Rafael Nadal decapitates Diego Schwartzman to enter French Open final


Rafael Nadal’s quest for a record-equalling 20th Grand Slam title continued on Friday as he saw off a resilient Diego Schwartzman 6-3 6-3 7-6 (7-0) to reach another final.

Schwartzman, who beat the Spaniard for the first time in 10 meetings in Rome three weeks ago, was unable to contain the 12-time champion on his favourite Court Philippe Chatrier despite his best efforts.

Nadal, who is yet to drop a set this tournament, extended his win-loss record at Roland Garros to 99-2 to stay on course for a 20th major title and Roger Federer’s men’s record.

Nadal is through to a 13th French Open final and it’s the sixth time that he has made it through to the showpiece without dropping a set.

He said: “I had a couple of mistakes. He played some good points. I knew against Diego it’s very difficult until the end.

“Two and a half weeks ago I lost in Rome, so I expected a very tough match. I’m happy with the way I played.

“With these conditions it’s very difficult, and it’s still incredible to be in the final again. Thanks to my team, my family. It’s a beautiful moment for me.”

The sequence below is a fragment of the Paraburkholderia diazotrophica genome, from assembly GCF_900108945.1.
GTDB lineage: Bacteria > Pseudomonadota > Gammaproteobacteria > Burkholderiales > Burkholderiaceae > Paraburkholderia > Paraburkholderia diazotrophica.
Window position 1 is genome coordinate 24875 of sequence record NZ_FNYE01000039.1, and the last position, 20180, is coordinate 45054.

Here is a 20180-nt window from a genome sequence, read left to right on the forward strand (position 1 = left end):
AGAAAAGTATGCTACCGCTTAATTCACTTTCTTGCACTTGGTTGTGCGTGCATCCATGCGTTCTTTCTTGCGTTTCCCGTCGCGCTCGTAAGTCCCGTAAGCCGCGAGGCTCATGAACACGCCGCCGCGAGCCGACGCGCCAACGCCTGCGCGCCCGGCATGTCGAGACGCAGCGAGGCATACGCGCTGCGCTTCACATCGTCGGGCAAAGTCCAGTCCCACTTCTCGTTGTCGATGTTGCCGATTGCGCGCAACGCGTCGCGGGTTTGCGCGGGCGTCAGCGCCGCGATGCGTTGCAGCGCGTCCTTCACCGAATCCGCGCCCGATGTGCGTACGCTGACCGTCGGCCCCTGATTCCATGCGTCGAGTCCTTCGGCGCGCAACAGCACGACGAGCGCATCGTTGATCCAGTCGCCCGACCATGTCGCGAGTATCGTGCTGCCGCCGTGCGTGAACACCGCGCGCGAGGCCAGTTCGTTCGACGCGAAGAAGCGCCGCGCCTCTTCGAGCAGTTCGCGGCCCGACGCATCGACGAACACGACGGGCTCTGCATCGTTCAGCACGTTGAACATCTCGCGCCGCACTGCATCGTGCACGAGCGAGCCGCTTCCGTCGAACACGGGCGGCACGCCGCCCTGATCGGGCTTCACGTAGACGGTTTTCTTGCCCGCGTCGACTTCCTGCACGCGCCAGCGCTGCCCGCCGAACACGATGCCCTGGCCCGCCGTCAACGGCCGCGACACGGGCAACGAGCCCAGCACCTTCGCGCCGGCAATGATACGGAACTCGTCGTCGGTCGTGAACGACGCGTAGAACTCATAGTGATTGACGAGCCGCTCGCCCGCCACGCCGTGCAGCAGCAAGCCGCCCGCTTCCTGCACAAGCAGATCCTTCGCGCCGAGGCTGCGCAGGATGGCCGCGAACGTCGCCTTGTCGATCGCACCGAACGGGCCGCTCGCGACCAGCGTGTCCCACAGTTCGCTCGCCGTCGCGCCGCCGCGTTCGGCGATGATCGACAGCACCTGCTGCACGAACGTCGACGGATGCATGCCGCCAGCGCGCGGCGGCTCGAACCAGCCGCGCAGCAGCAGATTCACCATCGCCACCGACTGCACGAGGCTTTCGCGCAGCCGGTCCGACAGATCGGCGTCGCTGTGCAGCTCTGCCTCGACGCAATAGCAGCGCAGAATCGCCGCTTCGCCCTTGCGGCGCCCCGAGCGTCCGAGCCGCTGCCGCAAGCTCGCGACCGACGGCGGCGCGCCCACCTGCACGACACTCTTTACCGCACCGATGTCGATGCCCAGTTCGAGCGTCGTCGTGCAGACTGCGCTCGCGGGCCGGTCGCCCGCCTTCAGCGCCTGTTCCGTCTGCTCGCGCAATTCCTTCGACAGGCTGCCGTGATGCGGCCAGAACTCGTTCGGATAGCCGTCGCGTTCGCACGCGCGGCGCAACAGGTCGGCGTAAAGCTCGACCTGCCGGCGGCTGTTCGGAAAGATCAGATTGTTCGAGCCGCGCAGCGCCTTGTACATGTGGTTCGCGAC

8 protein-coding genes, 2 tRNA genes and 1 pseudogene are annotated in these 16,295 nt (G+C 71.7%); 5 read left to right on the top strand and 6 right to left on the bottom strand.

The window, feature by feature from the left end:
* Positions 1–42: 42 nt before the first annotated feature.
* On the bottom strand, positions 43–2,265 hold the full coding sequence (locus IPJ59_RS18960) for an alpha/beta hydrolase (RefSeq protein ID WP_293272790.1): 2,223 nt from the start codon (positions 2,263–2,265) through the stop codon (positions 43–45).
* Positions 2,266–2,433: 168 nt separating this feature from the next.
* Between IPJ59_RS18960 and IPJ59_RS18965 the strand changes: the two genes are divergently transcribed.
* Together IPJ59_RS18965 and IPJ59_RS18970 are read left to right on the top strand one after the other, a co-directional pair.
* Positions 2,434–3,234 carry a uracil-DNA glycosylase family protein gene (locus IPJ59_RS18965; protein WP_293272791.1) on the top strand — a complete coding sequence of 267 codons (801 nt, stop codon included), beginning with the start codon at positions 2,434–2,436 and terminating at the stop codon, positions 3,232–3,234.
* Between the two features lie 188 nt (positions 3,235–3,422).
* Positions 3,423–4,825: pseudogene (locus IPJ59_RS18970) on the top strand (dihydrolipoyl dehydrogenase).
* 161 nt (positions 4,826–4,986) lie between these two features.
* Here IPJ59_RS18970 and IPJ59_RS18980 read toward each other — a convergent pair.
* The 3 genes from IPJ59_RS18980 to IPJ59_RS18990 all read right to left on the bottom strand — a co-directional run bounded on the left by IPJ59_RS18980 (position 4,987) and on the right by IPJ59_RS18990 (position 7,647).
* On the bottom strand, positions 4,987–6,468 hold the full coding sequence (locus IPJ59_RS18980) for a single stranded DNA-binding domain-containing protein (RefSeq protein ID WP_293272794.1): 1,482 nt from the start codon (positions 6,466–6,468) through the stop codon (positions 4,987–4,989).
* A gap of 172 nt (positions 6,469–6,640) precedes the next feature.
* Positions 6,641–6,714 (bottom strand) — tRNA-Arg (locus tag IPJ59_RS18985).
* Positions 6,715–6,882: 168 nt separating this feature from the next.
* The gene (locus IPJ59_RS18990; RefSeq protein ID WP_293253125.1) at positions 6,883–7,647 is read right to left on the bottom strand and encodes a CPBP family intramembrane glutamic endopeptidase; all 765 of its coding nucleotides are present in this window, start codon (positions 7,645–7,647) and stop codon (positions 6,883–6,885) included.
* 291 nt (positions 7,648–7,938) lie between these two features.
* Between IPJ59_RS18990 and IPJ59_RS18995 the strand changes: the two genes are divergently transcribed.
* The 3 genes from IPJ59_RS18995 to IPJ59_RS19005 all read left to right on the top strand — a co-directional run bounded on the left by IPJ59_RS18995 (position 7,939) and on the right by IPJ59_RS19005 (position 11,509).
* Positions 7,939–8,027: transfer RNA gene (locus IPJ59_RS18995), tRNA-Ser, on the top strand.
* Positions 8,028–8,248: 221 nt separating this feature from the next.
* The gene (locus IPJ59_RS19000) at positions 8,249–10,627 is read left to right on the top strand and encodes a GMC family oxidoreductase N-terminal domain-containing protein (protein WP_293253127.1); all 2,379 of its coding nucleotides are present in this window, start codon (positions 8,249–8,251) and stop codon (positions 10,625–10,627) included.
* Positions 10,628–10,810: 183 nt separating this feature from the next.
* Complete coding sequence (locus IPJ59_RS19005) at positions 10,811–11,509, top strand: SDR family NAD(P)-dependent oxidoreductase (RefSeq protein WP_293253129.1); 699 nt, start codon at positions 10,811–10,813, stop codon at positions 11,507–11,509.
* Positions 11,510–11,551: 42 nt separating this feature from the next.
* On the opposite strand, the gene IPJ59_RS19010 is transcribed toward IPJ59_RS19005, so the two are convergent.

Schwartzman had already knocked out US Open champion Dominic Thiem in a five-set epic and, with the ball still bouncing much lower than usual, Nadal came into the match wary of the Argentine.

The first set lasted 67 minutes alone with Schwartzman breaking Nadal once and the Spaniard having to save three other break points before taking it.

He moved a step closer after claiming a more comfortable second set as Schwartzman lacked the attacking intensity he had shown in Rome.

He looked down and out at 1-3 in the third set but dug in admirably, breaking Nadal twice in succession to pull back to 4-4. Now it was Schwartzman dictating much of the play but, with the Spaniard’s hold for 6-5, the door was closed.

It was eventually settled by a tie-break which Nadal ran away with to ensure he reached the final in Paris without dropping a set for the sixth time. He will now get his opportunity to join old foe Federer as the greatest of all time in the men’s game.